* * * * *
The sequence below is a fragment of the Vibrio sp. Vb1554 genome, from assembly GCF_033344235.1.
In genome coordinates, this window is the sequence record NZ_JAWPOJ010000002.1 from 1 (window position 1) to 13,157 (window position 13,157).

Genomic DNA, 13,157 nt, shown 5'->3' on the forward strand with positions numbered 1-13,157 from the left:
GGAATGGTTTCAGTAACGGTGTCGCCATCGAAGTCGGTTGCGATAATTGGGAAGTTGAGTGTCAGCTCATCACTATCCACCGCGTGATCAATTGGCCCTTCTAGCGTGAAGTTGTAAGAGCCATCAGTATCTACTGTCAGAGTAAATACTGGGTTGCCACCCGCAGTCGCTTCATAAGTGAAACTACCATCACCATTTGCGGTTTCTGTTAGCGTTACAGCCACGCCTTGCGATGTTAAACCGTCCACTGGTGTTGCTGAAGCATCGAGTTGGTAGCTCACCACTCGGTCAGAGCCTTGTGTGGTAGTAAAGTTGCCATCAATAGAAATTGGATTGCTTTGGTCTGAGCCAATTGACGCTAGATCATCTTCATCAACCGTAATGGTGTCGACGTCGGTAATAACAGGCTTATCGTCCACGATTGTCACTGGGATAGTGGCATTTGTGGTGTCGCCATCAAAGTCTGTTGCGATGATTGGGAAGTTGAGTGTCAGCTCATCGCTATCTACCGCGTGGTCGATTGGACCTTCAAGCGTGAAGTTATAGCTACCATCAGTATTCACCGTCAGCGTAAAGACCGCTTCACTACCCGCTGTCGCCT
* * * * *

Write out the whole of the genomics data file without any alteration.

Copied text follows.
The sequence below is a fragment of the Vibrio sp. Vb1554 genome, from assembly GCF_033344235.1.
In genome coordinates, this window is the sequence record NZ_JAWPOJ010000002.1 from 1 (window position 1) to 13,157 (window position 13,157).

Genomic DNA, 13,157 nt, shown 5'->3' on the forward strand with positions numbered 1-13,157 from the left:
GGAATGGTTTCAGTAACGGTGTCGCCATCGAAGTCGGTTGCGATAATTGGGAAGTTGAGTGTCAGCTCATCACTATCCACCGCGTGATCAATTGGCCCTTCTAGCGTGAAGTTGTAAGAGCCATCAGTATCTACTGTCAGAGTAAATACTGGGTTGCCACCCGCAGTCGCTTCATAAGTGAAACTACCATCACCATTTGCGGTTTCTGTTAGCGTTACAGCCACGCCTTGCGATGTTAAACCGTCCACTGGTGTTGCTGAAGCATCGAGTTGGTAGCTCACCACTCGGTCAGAGCCTTGTGTGGTAGTAAAGTTGCCATCAATAGAAATTGGATTGCTTTGGTCTGAGCCAATTGACGCTAGATCATCTTCATCAACCGTAATGGTGTCGACGTCGGTAATAACAGGCTTATCGTCCACGATTGTCACTGGGATAGTGGCATTTGTGGTGTCGCCATCAAAGTCTGTTGCGATGATTGGGAAGTTGAGTGTCAGCTCATCGCTATCTACCGCGTGGTCGATTGGACCTTCAAGCGTGAAGTTATAGCTACCATCAGTATTCACCGTCAGCGTAAAGACCGCTTCACTACCCGCTGTCGCCT